These days, the entire world, not just the Internet, has become an insecure place. It's not just possible terrorist threats that make it so. Identity thieves and others bent on invading your privacy make it dangerous as well.
And to a certain extent, it's not only criminals who invade your privacy. As you'll see in this section, private businesses do as well. And the federal government may just be the most intrusive of all.
Chapter 18, "How Identity Theft Works," shows you how identity thieves can steal your identity, pose as you, and wreak havoc with your private life and finances. It also follows the money trail and shows how thieves can make money from stealing your identity. The chapter also details how you can protect yourself against identity theft.
In Chapter 19, "Credit Card Security," you'll learn the ins and outs of how your credit information is kept safe, but you'll also see how that doesn't always work and how it is often stolen. And you'll take a look inside the seamy black market that traffics in stolen credit cards.
Chapter 20, "The Dangers of Data Mining," examines this little-known way in which your privacy can be invaded. In data mining, companies or government agencies gather all the information they can about people and their habits and then use special techniques to build personal profiles, track people, and more.
Chapter 21, "The Dangers of Workplace Surveillance," details the ways in which people are tracked every moment of their workday. Tens of millions of people work in businesses that track their activitieseverything from web surfing to email, telephone calls, and even surveillance cameras.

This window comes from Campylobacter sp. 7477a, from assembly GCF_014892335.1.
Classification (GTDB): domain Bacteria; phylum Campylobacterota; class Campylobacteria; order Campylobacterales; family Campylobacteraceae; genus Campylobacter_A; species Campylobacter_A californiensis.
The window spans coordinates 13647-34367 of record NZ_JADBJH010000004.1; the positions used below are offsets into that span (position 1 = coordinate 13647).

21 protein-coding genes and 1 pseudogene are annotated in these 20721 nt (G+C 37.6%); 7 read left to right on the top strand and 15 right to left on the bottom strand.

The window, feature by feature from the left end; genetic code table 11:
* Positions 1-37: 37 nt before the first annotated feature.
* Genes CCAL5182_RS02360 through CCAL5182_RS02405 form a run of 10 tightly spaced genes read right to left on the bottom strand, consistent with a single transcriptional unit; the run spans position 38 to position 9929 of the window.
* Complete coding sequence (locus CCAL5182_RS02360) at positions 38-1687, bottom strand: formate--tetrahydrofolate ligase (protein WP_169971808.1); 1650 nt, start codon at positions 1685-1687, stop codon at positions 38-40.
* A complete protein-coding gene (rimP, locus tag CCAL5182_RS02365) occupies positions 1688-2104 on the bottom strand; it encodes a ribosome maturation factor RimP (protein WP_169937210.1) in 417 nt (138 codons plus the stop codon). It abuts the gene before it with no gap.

Chapter 22, "How Cell Phones Can Be Hacked," shows you that when you talk on your cell phone, your conversations may be open to the world. And it's not just your conversations that can be snooped upon. As cell phones have turned into small computers, your data can be stolen as well. The chapter also looks at how B-list celebrity Paris Hilton's cell phone was hacked and how a technique called Bluesnarfing works.
Chapter 23, "How Biometrics Works," covers an increasingly popular means of identifying people. Biometrics uses people's physical characteristics as a way of confirming their identity. For example, fingerprint scanners and iris scanners can be used to confirm that someone is who she says she is.
In Chapter 24, "How Radio Frequency ID Can Invade Your Privacy," we examine a technology just starting to make its way into retail stores. Radio frequency ID (RFID) uses small tags and radio waves to track goods such as clothing and pharmaceuticals; as you'll see, it can track your use of them as well. In the future, RFID may become frequently used, with an enormous potential for privacy invasion.
Chapter 25, "How Location Tracking Works," shows how your precise location can easily be tracked using common technologies such as the Global Positioning System (GPS). Unknown to most people is the fact that even your cell phone can track your location.
In Chapter 26, "How DNA Matching Works," you'll learn about the frontiers of technology: how your DNA can be tracked and matched. You'll also learn about the potential dangers of this technology and how it might help deny people jobs and health insurance, among other threats.
In Chapter 27, "How Airport Scanners and Security Cameras Work," you'll see how some of the technologies in the front line against terrorism work. We'll also take a closer look at terrorist tracking systems that try to make sure no terrorist can board airplanes.
Chapter 28, "The Federal Government, Privacy, and Electronic Surveillance," looks at the intelligence-gathering powers, and enormous potential for privacy invasion, posed by the federal government. It looks at some of the more controversial government programs, such as the National Security Agency's Echelon program that taps into global phone, data, and Internet communications and that has also been turned against U.S. citizens at home. The chapter also shows how the FBI's Carnivore programan extremely controversial program that enabled the federal government to read people's email and follow their Internet activity without people knowing about itworked.
Finally, Chapter 29, "How Wiretapping and Lie Detectors Work," shows you how these law-enforcement tools work, how they can be used to protect us, and also how they can be used to invade our privacy.